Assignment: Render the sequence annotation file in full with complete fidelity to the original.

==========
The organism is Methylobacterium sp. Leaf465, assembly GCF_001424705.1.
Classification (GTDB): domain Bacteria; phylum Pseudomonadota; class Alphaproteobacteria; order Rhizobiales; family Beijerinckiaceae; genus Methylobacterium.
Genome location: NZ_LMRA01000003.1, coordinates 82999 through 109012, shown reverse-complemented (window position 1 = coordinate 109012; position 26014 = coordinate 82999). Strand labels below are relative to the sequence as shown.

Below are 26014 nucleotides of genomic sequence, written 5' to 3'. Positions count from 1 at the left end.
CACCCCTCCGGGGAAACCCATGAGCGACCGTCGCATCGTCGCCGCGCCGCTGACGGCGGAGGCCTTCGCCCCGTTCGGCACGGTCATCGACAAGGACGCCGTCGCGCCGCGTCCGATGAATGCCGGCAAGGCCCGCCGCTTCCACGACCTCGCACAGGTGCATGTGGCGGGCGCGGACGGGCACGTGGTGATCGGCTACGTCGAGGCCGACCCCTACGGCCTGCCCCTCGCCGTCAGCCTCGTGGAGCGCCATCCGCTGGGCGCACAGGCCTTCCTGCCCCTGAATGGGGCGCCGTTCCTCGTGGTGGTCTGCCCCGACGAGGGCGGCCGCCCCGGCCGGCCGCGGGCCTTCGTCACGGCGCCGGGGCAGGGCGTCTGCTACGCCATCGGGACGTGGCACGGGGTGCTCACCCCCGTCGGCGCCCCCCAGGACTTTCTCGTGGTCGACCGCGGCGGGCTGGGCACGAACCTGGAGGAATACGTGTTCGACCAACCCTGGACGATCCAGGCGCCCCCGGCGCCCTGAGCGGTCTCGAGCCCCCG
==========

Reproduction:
The organism is Methylobacterium sp. Leaf465, assembly GCF_001424705.1.
Classification (GTDB): domain Bacteria; phylum Pseudomonadota; class Alphaproteobacteria; order Rhizobiales; family Beijerinckiaceae; genus Methylobacterium.
Genome location: NZ_LMRA01000003.1, coordinates 82999 through 109012, shown reverse-complemented (window position 1 = coordinate 109012; position 26014 = coordinate 82999). Strand labels below are relative to the sequence as shown.

Below are 26014 nucleotides of genomic sequence, written 5' to 3'. Positions count from 1 at the left end.
CACCCCTCCGGGGAAACCCATGAGCGACCGTCGCATCGTCGCCGCGCCGCTGACGGCGGAGGCCTTCGCCCCGTTCGGCACGGTCATCGACAAGGACGCCGTCGCGCCGCGTCCGATGAATGCCGGCAAGGCCCGCCGCTTCCACGACCTCGCACAGGTGCATGTGGCGGGCGCGGACGGGCACGTGGTGATCGGCTACGTCGAGGCCGACCCCTACGGCCTGCCCCTCGCCGTCAGCCTCGTGGAGCGCCATCCGCTGGGCGCACAGGCCTTCCTGCCCCTGAATGGGGCGCCGTTCCTCGTGGTGGTCTGCCCCGACGAGGGCGGCCGCCCCGGCCGGCCGCGGGCCTTCGTCACGGCGCCGGGGCAGGGCGTCTGCTACGCCATCGGGACGTGGCACGGGGTGCTCACCCCCGTCGGCGCCCCCCAGGACTTTCTCGTGGTCGACCGCGGCGGGCTGGGCACGAACCTGGAGGAATACGTGTTCGACCAACCCTGGACGATCCAGGCGCCCCCGGCGCCCTGAGCGGTCTCGAGCCCCCG